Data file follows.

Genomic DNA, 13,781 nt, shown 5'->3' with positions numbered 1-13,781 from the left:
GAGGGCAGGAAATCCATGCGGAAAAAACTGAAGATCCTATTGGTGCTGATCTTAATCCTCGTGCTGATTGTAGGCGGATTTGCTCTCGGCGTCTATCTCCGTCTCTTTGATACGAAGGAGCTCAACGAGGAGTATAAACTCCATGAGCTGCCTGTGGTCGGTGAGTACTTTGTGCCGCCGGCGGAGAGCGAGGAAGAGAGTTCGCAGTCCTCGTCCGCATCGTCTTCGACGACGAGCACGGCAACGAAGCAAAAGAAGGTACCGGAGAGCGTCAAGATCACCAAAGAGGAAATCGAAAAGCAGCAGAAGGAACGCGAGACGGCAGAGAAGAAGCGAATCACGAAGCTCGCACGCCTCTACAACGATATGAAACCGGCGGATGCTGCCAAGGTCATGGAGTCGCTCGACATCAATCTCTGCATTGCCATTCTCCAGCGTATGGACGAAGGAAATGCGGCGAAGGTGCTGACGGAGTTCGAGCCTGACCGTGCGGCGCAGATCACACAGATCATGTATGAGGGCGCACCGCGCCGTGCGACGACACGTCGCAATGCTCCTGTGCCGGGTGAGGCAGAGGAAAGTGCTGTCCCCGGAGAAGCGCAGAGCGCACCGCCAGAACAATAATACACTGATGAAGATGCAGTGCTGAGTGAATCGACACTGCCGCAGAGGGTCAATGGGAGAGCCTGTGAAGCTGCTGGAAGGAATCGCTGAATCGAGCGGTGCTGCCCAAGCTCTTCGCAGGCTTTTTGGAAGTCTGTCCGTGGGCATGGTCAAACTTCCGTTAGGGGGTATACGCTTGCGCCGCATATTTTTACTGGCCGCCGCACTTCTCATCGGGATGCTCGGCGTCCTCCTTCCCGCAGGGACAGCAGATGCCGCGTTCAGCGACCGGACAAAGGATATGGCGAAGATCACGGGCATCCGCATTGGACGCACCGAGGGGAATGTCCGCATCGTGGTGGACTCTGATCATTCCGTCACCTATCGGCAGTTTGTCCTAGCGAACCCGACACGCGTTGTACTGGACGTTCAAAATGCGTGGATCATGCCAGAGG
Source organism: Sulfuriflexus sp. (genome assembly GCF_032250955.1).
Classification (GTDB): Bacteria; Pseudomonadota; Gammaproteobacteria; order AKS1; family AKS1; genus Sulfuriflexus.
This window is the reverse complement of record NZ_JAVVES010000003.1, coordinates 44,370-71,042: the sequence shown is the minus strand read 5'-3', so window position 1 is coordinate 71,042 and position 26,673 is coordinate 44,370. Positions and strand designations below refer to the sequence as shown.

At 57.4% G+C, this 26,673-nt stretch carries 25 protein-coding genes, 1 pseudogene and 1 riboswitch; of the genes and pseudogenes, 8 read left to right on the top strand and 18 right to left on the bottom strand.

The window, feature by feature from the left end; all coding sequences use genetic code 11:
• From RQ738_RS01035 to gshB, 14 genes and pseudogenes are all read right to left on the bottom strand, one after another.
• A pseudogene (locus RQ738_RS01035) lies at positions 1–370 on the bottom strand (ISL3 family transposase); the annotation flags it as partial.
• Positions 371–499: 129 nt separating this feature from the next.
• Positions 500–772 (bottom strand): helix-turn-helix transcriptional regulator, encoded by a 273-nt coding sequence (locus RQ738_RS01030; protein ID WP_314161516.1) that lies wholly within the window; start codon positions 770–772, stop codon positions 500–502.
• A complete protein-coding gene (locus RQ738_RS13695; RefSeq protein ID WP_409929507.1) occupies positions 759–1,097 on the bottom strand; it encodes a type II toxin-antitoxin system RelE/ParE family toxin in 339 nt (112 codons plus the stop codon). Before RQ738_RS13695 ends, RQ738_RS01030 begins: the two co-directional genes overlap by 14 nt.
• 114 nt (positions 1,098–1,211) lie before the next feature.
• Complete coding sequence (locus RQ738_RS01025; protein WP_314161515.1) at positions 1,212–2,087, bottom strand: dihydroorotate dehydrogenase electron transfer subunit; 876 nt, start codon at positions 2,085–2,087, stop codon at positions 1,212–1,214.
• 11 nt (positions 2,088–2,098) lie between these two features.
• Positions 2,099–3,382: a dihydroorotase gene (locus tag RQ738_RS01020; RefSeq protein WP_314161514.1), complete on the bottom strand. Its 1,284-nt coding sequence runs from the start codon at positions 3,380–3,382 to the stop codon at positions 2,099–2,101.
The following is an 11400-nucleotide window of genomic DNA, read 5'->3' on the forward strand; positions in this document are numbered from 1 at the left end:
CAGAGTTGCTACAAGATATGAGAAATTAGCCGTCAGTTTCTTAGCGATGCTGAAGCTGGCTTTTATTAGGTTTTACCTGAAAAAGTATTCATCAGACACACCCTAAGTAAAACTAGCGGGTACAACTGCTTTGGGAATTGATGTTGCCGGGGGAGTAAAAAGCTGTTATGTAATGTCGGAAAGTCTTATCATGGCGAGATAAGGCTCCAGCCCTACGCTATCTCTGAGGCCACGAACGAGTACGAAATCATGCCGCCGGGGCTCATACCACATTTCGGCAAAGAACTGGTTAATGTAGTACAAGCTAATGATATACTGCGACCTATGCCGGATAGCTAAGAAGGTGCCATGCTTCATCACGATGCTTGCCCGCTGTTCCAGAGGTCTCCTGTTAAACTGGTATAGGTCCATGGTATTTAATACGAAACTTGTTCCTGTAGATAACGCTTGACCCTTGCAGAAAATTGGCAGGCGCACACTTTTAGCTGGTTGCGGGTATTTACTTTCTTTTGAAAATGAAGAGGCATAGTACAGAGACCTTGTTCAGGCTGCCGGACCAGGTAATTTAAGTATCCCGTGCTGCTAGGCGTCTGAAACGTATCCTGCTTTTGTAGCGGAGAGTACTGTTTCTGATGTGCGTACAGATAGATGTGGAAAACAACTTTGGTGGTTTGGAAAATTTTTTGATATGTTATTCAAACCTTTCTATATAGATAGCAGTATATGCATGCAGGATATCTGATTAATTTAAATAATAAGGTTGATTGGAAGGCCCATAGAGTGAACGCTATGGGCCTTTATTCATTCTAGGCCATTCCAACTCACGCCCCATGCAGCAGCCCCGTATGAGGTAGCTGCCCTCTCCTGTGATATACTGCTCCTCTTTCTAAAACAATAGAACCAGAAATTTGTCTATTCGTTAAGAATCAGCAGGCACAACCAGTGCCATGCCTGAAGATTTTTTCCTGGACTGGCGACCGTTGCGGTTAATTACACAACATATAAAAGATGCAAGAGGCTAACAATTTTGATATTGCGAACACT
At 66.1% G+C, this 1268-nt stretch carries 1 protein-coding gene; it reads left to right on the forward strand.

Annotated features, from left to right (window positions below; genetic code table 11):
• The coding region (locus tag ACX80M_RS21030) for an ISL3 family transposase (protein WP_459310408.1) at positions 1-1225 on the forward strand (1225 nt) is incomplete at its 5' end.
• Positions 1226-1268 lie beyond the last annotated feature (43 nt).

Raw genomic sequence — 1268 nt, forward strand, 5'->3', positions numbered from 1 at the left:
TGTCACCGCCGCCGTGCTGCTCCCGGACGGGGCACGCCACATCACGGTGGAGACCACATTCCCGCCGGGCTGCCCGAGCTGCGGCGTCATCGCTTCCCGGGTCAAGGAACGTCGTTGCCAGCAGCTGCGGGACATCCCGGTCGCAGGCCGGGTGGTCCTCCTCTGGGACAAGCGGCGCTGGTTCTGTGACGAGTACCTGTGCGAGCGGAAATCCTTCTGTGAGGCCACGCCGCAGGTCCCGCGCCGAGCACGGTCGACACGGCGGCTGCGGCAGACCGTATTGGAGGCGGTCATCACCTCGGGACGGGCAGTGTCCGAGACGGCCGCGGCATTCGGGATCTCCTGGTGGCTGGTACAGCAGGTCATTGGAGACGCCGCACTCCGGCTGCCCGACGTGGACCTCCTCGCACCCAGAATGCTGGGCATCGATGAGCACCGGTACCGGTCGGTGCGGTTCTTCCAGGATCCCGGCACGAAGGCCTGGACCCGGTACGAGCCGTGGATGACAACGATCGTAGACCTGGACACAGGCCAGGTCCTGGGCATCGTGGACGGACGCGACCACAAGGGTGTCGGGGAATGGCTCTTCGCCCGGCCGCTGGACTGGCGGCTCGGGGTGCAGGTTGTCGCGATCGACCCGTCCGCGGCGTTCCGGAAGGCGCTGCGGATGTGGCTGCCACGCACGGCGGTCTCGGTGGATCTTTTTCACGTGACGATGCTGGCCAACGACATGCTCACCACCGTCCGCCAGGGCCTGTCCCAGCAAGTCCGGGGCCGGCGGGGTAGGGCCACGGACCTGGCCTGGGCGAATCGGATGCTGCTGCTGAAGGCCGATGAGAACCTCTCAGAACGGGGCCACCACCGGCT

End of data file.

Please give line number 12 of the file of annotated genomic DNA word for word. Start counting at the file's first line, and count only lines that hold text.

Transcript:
• A complete protein-coding gene (locus RQ738_RS13695; RefSeq protein ID WP_409929507.1) occupies positions 759–1,097 on the bottom strand; it encodes a type II toxin-antitoxin system RelE/ParE family toxin in 339 nt (112 codons plus the stop codon). Before RQ738_RS13695 ends, RQ738_RS01030 begins: the two co-directional genes overlap by 14 nt.